It looks like my predictions about Blockbuster and RIM are coming true. In this alberta@noon column on CBC Radio One with host Donna McElligott I discuss what options are available to Research in Motion, maker of the BlackBerry, in the shadow of a massive stock price drop. We talk about what this means for the Canadian tech sector, national pride, and Kitchener-Waterloo tech startups by looking at Critical Mass and the oil and gas industry in Calgary. We also look at how they might be able to get back on track by examining comparisons to Google and Apple’s work.
This is our last Tech and Trends column before we take a summer hiatus. Time to start dreaming up some new ideas for topics for the fall…
The City of Calgary’s Open Data Pilot Project is set to begin this summer. (Despite recent attempts to quell the future of the project at a council committee meeting. More on that in a future post.)
As the project is being mapped out moving toward a launch date, it’s important to note that it will only be as successful as the usefulness of the data included in the catalogue. Poor design or minor mistakes can be overcome and corrected, but a lack of useful data almost certainly will lead to a failure of the pilot project. This more than anything will determine how many developers and academics make the choice to get involved and try to create something out of the information provided in the data catalogue. If there isn’t much data, or the data provided isn’t very useful, the project will crumble.
So in the interest of helping things get off on the right foot, I’ve put together a list of the data I would like to see included in the initial pilot catalogue this summer.
1. Community and Ward Boundaries
Most of the conversations I have had with people about open data revolve around being able to mashup City data, or data they have accumulated themselves, with mapping data of Calgary to be able to show a visual representation of their data set. Specifically what is required is information about areas of the City that programmers may want to segregate their data by. (For example, creating a map where neighbourhoods with the lowest income appear light yellow, those with the highest appear dark yellow.) In order to be able to do almost ANYTHING useful with any data the City might provide, programmers will NEED to have the GIS created data outlining the boundaries of neighbourhoods and wards. Without providing this information I’m confident the entire open data project will be nothing more than an interesting internal exercise for the City. This will be the tell-tale sign how serious they are taking transparency and accountability: if the City publishes the mapping data for neighbourhoods and wards they have given the pilot project a reasonable chance of success, if they don’t, then it’s fair to think they’re not taking it seriously.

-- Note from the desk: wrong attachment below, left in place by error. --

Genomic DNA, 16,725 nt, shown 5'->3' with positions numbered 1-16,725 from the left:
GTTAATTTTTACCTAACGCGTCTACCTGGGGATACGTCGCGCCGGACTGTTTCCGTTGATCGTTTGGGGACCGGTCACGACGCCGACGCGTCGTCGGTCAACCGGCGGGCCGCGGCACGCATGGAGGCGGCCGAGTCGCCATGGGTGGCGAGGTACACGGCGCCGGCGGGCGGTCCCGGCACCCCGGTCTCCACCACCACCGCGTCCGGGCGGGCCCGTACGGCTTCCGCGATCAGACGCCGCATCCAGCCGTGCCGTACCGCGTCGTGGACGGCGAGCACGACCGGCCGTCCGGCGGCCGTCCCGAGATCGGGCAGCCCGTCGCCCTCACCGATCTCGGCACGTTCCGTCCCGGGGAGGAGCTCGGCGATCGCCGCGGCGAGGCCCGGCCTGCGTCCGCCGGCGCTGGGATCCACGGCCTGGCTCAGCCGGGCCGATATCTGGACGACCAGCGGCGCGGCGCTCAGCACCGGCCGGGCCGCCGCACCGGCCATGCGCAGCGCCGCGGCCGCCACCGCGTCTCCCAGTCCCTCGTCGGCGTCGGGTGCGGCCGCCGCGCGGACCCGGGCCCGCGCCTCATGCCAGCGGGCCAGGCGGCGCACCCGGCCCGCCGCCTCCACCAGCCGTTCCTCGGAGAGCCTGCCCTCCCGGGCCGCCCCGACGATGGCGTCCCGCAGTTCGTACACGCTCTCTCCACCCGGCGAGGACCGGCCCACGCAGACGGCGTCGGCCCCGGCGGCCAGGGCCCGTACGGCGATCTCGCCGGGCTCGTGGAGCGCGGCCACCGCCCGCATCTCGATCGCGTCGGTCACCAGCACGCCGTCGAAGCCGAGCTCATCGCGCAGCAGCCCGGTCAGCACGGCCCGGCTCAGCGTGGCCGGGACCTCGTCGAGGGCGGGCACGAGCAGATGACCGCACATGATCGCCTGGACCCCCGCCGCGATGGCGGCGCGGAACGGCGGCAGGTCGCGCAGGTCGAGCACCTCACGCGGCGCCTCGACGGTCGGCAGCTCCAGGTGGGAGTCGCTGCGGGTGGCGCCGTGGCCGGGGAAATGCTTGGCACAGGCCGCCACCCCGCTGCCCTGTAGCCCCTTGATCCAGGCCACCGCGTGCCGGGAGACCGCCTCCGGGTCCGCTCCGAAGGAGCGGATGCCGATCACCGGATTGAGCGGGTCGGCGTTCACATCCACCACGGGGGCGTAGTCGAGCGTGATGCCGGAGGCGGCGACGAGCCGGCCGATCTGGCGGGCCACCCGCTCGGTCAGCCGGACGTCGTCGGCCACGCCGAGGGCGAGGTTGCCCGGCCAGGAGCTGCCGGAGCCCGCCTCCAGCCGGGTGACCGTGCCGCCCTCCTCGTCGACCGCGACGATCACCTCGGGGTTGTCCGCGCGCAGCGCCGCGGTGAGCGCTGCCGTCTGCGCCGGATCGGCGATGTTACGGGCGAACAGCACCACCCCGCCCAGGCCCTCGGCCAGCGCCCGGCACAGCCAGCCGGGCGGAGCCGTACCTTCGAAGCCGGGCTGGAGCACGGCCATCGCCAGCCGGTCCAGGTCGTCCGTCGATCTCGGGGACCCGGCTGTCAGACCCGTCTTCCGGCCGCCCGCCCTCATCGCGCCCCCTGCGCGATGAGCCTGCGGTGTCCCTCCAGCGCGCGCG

The next three data sets I think are required because of the first two Laws of Open Government Data:
- If it can’t be spidered or indexed, it doesn’t exist
- If it isn’t available in open and machine readable format, it can’t engage
- If a legal framework doesn’t allow it to be repurposed, it doesn’t empower
2. Community Statistics
The City of Calgary produces and posts on it’s website statistics for every community in Calgary. There is a ridiculous amount of interesting and immensely usable data contained in these reports that are updated every few years after a census is completed. However unfortunately you can’t do much with the documents because they are PDFs. You can read each one individually and that’s about it. Right now it is impossible to do comprehensive comparisons because the information is not open and machine readable (and therefore doesn’t engage as much as it could). To make this data available in CSV format would greatly increase its usefulness and potential. The City has made it available to the public for a reason. Making it available as part of an open data catalogue would go a long way to fulfilling that reason.
3. Transit Schedules and Stops
Wow do Calgarians like to complain about Calgary Transit schedules and the Calgary Transit website. For the most part I disagree on the former, but I too find the website’s trip planning functionality cumbersome. You know what though? I say if whiners like me want to complain, then let them try to make something better. There are hundreds of applications online and on smart phones that do what the City is trying to do, but better and cheaper. This might be the conservative side of me coming out, but I say it’s time the City got out of the way and let these small business people show us why they are so good at what they do. If the City were to make transit schedules and stops available I’m confident that within a month we will see current app providers add Calgary to their rosters, thereby giving Calgaraians dozens of new – and more than likely better – ways of planning their Calgary Transit trips. (And yes, if they wanted to, Transit could even eventually partner with ones they liked, shut down their site, and save some major money this way.) They’ve already done this with Google so let’s give the small guys a chance too.